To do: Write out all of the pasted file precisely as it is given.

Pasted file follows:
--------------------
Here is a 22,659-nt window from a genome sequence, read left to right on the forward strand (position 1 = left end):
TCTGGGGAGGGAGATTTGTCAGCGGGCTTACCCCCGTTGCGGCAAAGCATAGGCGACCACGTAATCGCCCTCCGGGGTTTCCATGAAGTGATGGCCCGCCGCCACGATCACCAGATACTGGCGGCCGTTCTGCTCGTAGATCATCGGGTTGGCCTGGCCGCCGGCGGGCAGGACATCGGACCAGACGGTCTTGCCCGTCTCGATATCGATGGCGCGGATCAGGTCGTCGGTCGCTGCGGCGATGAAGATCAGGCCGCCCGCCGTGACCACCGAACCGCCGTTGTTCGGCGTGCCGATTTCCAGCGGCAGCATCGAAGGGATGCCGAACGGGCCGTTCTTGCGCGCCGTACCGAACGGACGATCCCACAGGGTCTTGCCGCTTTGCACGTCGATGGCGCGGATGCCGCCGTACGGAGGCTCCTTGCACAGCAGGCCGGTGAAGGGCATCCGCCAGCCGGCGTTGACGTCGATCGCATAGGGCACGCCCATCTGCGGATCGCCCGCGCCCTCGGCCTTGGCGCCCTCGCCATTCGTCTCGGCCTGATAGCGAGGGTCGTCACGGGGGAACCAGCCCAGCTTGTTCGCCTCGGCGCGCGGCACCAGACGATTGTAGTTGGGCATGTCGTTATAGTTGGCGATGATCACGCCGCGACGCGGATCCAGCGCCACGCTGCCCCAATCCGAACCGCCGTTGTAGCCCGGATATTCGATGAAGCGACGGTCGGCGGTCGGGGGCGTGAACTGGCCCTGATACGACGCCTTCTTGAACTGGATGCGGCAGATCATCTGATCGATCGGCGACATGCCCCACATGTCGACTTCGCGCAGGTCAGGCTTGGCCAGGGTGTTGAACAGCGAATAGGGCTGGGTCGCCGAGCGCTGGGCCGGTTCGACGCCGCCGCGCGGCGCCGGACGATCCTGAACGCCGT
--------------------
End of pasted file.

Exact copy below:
Here is a 22,659-nt window from a genome sequence, read left to right on the forward strand (position 1 = left end):
TCTGGGGAGGGAGATTTGTCAGCGGGCTTACCCCCGTTGCGGCAAAGCATAGGCGACCACGTAATCGCCCTCCGGGGTTTCCATGAAGTGATGGCCCGCCGCCACGATCACCAGATACTGGCGGCCGTTCTGCTCGTAGATCATCGGGTTGGCCTGGCCGCCGGCGGGCAGGACATCGGACCAGACGGTCTTGCCCGTCTCGATATCGATGGCGCGGATCAGGTCGTCGGTCGCTGCGGCGATGAAGATCAGGCCGCCCGCCGTGACCACCGAACCGCCGTTGTTCGGCGTGCCGATTTCCAGCGGCAGCATCGAAGGGATGCCGAACGGGCCGTTCTTGCGCGCCGTACCGAACGGACGATCCCACAGGGTCTTGCCGCTTTGCACGTCGATGGCGCGGATGCCGCCGTACGGAGGCTCCTTGCACAGCAGGCCGGTGAAGGGCATCCGCCAGCCGGCGTTGACGTCGATCGCATAGGGCACGCCCATCTGCGGATCGCCCGCGCCCTCGGCCTTGGCGCCCTCGCCATTCGTCTCGGCCTGATAGCGAGGGTCGTCACGGGGGAACCAGCCCAGCTTGTTCGCCTCGGCGCGCGGCACCAGACGATTGTAGTTGGGCATGTCGTTATAGTTGGCGATGATCACGCCGCGACGCGGATCCAGCGCCACGCTGCCCCAATCCGAACCGCCGTTGTAGCCCGGATATTCGATGAAGCGACGGTCGGCGGTCGGGGGCGTGAACTGGCCCTGATACGACGCCTTCTTGAACTGGATGCGGCAGATCATCTGATCGATCGGCGACATGCCCCACATGTCGACTTCGCGCAGGTCAGGCTTGGCCAGGGTGTTGAACAGCGAATAGGGCTGGGTCGCCGAGCGCTGGGCCGGTTCGACGCCGCCGCGCGGCGCCGGACGATCCTGAACGCCGT